QUESTION: But you don’t have a plan about the expansion. How do you expand it? That’s the question?
MS. NULAND: Again, we are working on this plan now with those organizations.
QUESTION: After Yemen, 11 months that people have been --
MS. NULAND: We already have quite a bit of aid going in, but it is not enough for the needs anymore. So we are working on expanding the plan.
QUESTION: Can you actually find out how much aid – humanitarian aid the U.S. has supplied since the --
MS. NULAND: Yeah, we --
QUESTION: -- uprising began?
MS. NULAND: Yeah. I actually asked for that myself today, so we need to get that going.
QUESTION: New one.
MS. NULAND: Yeah.
QUESTION: Officials there have said that there’s going to be a nuclear announcement today. Any insight on that? And secondly, if your suspicions prove true or accurate on what could be – could constitute a proxy war by Iran against Israel, how would this escalate, or would there be an escalation response by the U.S. Administration to a potential proxy war on an ally?
MS. NULAND: Well, first of all, we’ve seen lots of boasting from Iran about some big announcement that they’re going to give. We haven’t seen it yet. Whatever they plan to announce, it doesn’t change the view of the international community or of the P-5+1 that Iran is still required to uphold its international nuclear obligations, including the relevant United Nations Security Council resolutions to suspend its proliferation of sensitive nuclear activities and to come clean with the international community about its nuclear program. So that is what we are working on.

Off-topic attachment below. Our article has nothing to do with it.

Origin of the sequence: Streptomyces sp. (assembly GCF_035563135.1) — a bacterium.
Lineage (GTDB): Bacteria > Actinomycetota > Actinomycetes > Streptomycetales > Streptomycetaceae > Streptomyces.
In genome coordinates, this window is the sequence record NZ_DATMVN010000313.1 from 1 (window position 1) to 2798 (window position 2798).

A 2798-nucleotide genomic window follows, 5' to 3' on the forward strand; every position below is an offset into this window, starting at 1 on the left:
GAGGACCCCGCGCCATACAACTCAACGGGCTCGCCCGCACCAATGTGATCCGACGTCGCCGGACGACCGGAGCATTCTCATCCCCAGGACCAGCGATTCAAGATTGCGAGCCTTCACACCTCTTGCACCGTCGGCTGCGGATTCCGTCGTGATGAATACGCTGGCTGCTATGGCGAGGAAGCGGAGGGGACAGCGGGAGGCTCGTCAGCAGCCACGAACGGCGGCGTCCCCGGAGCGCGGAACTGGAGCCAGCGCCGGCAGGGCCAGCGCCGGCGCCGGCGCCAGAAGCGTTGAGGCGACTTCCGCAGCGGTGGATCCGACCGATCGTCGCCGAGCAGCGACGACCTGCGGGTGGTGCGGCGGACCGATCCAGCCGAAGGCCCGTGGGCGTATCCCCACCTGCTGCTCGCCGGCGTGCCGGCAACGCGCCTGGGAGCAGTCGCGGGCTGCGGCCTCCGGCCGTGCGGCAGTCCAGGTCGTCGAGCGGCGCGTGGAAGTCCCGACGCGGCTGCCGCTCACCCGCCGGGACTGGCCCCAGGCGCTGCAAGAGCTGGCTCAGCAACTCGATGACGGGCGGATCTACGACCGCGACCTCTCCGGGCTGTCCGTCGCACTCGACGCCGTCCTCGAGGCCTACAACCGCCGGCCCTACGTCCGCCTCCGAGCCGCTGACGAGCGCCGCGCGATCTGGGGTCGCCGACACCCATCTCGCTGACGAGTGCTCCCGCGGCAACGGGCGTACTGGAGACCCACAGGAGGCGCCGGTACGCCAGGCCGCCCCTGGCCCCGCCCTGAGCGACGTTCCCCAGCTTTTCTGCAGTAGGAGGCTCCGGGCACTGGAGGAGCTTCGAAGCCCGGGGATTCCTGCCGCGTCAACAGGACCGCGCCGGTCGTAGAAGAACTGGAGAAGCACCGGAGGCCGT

We are – with regard to concerns about international terrorism, among other things, we are working with allies and partners to investigate these issues, as we said. And we are, as you noted today, beginning to call out more actively anyone who would use international terrorism as a weapon against innocents. It’s absolutely unacceptable. I think you know where we are with regard to our pressure track on Iran, which is that we have the toughest sanctions ever internationally. We are working with allies and partners around the world now to implement the new legislation that we have, which calls for countries to wean themselves from importing of Iranian crude, which is already having a very severe impact on the economic situation of Iran, an impact we hope will eventually bring them to their senses about the need to come clean about their nuclear program.
QUESTION: Toria, do you believe – I think – the premise of the question I think you agreed with, and that premise, unless I’m mistaken, was that you do have suspicions that Iran is fueling this proxy war – engaged in a proxy war with Israel. Are you – do you --